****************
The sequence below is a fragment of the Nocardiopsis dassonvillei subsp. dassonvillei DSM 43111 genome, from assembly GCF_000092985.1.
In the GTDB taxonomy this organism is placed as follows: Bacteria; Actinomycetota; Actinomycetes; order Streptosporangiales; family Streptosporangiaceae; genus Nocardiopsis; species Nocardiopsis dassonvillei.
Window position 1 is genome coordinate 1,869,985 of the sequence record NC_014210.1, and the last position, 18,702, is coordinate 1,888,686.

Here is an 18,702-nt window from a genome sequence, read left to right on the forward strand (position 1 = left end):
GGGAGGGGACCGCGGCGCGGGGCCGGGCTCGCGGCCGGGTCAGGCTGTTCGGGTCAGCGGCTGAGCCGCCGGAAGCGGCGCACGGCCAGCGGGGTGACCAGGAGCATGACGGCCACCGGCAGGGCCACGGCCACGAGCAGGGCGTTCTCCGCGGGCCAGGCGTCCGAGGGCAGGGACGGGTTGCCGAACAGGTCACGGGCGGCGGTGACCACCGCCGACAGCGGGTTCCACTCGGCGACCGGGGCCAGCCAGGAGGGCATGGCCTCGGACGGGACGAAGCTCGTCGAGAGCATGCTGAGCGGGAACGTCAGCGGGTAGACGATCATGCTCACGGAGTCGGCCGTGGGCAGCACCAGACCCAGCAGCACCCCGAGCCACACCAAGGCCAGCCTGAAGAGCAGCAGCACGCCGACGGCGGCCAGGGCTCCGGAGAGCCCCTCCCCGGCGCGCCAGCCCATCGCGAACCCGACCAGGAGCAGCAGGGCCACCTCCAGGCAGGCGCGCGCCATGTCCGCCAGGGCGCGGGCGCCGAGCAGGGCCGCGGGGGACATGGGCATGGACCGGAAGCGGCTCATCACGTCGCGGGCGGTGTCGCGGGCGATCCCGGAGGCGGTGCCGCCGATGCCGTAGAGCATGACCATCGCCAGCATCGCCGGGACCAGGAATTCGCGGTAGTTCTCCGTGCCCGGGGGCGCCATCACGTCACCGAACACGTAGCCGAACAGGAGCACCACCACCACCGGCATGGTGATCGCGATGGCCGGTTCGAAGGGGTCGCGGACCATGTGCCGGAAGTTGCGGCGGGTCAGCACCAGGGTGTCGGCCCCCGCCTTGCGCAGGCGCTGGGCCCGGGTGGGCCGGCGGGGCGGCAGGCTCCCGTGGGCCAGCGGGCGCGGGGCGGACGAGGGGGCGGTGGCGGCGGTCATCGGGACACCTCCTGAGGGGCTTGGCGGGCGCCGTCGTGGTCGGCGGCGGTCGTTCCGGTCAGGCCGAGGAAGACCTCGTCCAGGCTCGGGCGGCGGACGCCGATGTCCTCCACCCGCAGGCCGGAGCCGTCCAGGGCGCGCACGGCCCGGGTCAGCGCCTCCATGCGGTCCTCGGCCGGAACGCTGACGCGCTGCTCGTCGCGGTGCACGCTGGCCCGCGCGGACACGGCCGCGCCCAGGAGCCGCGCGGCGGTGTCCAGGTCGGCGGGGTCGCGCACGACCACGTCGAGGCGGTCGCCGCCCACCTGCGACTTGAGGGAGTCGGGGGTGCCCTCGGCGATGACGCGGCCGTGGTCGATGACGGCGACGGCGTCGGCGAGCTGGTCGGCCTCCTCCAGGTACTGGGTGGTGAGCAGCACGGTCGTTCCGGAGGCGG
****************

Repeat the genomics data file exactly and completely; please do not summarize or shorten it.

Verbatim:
The sequence below is a fragment of the Nocardiopsis dassonvillei subsp. dassonvillei DSM 43111 genome, from assembly GCF_000092985.1.
In the GTDB taxonomy this organism is placed as follows: Bacteria; Actinomycetota; Actinomycetes; order Streptosporangiales; family Streptosporangiaceae; genus Nocardiopsis; species Nocardiopsis dassonvillei.
Window position 1 is genome coordinate 1,869,985 of the sequence record NC_014210.1, and the last position, 18,702, is coordinate 1,888,686.

Here is an 18,702-nt window from a genome sequence, read left to right on the forward strand (position 1 = left end):
GGGAGGGGACCGCGGCGCGGGGCCGGGCTCGCGGCCGGGTCAGGCTGTTCGGGTCAGCGGCTGAGCCGCCGGAAGCGGCGCACGGCCAGCGGGGTGACCAGGAGCATGACGGCCACCGGCAGGGCCACGGCCACGAGCAGGGCGTTCTCCGCGGGCCAGGCGTCCGAGGGCAGGGACGGGTTGCCGAACAGGTCACGGGCGGCGGTGACCACCGCCGACAGCGGGTTCCACTCGGCGACCGGGGCCAGCCAGGAGGGCATGGCCTCGGACGGGACGAAGCTCGTCGAGAGCATGCTGAGCGGGAACGTCAGCGGGTAGACGATCATGCTCACGGAGTCGGCCGTGGGCAGCACCAGACCCAGCAGCACCCCGAGCCACACCAAGGCCAGCCTGAAGAGCAGCAGCACGCCGACGGCGGCCAGGGCTCCGGAGAGCCCCTCCCCGGCGCGCCAGCCCATCGCGAACCCGACCAGGAGCAGCAGGGCCACCTCCAGGCAGGCGCGCGCCATGTCCGCCAGGGCGCGGGCGCCGAGCAGGGCCGCGGGGGACATGGGCATGGACCGGAAGCGGCTCATCACGTCGCGGGCGGTGTCGCGGGCGATCCCGGAGGCGGTGCCGCCGATGCCGTAGAGCATGACCATCGCCAGCATCGCCGGGACCAGGAATTCGCGGTAGTTCTCCGTGCCCGGGGGCGCCATCACGTCACCGAACACGTAGCCGAACAGGAGCACCACCACCACCGGCATGGTGATCGCGATGGCCGGTTCGAAGGGGTCGCGGACCATGTGCCGGAAGTTGCGGCGGGTCAGCACCAGGGTGTCGGCCCCCGCCTTGCGCAGGCGCTGGGCCCGGGTGGGCCGGCGGGGCGGCAGGCTCCCGTGGGCCAGCGGGCGCGGGGCGGACGAGGGGGCGGTGGCGGCGGTCATCGGGACACCTCCTGAGGGGCTTGGCGGGCGCCGTCGTGGTCGGCGGCGGTCGTTCCGGTCAGGCCGAGGAAGACCTCGTCCAGGCTCGGGCGGCGGACGCCGATGTCCTCCACCCGCAGGCCGGAGCCGTCCAGGGCGCGCACGGCCCGGGTCAGCGCCTCCATGCGGTCCTCGGCCGGAACGCTGACGCGCTGCTCGTCGCGGTGCACGCTGGCCCGCGCGGACACGGCCGCGCCCAGGAGCCGCGCGGCGGTGTCCAGGTCGGCGGGGTCGCGCACGACCACGTCGAGGCGGTCGCCGCCCACCTGCGACTTGAGGGAGTCGGGGGTGCCCTCGGCGATGACGCGGCCGTGGTCGATGACGGCGACGGCGTCGGCGAGCTGGTCGGCCTCCTCCAGGTACTGGGTGGTGAGCAGCACGGTCGTTCCGGAGGCGG